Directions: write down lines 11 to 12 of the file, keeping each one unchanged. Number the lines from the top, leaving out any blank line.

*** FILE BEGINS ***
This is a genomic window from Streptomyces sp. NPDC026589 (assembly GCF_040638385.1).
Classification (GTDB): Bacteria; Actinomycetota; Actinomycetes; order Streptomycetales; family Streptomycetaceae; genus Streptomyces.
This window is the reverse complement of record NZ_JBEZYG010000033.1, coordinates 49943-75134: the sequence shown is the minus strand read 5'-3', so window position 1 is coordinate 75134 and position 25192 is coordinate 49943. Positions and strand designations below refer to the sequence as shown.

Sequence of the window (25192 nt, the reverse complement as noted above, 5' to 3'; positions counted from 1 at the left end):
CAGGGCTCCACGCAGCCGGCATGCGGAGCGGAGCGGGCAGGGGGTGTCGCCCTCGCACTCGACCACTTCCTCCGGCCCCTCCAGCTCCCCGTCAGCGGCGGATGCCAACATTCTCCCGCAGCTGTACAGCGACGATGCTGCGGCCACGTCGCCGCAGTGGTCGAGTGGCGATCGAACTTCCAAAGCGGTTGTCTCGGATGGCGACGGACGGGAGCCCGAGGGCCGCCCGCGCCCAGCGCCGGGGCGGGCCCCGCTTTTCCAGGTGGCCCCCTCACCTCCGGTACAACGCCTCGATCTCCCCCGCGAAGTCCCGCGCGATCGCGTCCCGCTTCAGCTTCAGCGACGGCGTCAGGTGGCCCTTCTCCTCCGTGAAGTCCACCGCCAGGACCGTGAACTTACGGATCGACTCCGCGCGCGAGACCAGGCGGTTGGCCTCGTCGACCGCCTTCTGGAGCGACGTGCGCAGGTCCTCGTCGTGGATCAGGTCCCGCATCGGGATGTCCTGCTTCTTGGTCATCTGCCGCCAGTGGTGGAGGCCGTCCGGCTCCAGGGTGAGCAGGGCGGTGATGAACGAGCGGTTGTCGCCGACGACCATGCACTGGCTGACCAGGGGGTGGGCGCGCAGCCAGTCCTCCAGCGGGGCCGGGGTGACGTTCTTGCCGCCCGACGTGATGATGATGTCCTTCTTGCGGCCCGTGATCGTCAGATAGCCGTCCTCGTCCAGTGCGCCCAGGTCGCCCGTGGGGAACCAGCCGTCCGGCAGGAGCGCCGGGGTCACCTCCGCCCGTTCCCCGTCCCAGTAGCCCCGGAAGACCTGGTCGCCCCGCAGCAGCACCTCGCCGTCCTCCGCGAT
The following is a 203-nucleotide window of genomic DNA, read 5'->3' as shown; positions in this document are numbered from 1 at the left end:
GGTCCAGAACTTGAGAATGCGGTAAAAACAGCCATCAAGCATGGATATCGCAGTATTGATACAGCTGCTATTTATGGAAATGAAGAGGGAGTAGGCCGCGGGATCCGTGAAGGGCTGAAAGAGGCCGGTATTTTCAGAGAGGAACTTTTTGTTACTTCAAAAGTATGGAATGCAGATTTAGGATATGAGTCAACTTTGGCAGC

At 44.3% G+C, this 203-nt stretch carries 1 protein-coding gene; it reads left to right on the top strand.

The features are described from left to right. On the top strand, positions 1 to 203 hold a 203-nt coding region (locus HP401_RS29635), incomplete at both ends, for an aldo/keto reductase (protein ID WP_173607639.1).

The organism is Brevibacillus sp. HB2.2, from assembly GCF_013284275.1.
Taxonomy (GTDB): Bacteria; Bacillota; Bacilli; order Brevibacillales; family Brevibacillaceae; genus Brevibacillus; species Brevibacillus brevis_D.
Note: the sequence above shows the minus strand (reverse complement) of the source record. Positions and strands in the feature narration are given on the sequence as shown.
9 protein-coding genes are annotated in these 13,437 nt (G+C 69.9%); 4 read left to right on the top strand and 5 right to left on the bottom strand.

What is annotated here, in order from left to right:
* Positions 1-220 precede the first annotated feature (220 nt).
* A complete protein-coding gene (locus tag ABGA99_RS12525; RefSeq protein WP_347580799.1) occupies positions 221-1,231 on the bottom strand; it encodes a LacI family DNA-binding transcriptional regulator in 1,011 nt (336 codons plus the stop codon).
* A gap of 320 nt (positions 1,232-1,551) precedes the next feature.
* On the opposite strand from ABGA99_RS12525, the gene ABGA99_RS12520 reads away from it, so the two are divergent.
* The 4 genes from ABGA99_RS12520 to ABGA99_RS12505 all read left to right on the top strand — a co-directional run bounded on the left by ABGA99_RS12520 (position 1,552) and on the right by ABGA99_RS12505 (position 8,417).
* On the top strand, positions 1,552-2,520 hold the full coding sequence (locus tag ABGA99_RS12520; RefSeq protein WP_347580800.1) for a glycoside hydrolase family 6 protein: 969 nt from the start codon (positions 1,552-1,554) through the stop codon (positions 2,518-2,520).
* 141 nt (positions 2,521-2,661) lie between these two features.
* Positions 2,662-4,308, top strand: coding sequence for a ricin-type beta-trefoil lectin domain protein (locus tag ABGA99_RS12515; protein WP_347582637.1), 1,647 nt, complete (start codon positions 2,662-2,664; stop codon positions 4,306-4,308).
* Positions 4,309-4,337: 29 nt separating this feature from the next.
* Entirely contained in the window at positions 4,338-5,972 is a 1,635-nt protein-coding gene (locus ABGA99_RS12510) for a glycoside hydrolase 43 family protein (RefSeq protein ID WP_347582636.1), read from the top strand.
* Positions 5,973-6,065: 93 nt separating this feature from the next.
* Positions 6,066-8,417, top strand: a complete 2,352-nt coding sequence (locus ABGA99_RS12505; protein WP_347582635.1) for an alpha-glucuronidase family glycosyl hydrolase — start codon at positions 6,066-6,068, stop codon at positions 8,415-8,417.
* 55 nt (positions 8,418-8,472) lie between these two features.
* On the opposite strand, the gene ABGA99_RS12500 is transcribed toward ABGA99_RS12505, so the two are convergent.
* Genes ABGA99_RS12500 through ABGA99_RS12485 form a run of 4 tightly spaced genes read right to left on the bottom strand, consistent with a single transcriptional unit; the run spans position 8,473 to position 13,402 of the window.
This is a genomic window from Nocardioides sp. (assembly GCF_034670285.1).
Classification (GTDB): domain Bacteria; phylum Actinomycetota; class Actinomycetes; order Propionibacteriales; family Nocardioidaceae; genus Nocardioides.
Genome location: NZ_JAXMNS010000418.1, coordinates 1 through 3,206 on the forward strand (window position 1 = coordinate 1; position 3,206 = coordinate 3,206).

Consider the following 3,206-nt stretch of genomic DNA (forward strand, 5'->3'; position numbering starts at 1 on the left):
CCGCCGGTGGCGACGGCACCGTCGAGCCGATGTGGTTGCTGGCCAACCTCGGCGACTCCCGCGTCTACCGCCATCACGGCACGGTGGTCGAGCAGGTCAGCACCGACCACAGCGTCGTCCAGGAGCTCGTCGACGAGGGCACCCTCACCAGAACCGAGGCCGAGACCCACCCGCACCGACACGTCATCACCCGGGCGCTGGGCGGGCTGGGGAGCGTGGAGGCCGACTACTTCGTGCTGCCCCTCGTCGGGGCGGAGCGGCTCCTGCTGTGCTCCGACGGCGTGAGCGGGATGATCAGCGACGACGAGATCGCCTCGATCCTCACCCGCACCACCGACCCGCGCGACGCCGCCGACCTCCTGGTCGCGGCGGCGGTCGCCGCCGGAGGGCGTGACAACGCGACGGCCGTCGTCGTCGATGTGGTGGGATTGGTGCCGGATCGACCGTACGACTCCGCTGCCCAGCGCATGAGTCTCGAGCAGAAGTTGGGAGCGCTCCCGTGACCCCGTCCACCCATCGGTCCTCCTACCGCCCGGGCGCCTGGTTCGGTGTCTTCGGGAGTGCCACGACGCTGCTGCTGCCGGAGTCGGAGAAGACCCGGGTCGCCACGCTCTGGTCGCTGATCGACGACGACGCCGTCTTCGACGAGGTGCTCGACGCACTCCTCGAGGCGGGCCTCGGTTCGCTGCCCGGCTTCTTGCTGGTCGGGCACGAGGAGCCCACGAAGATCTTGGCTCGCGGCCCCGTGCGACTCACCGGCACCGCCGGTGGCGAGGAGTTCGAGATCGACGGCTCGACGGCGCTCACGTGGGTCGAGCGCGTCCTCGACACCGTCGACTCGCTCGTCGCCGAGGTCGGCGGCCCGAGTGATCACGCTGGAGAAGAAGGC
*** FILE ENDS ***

Taxonomy (GTDB): Bacteria; Bacillota; Bacilli; order Brevibacillales; family Brevibacillaceae; genus Brevibacillus; species Brevibacillus brevis_D.
Note: the sequence above shows the minus strand (reverse complement) of the source record. Positions and strands in the feature narration are given on the sequence as shown.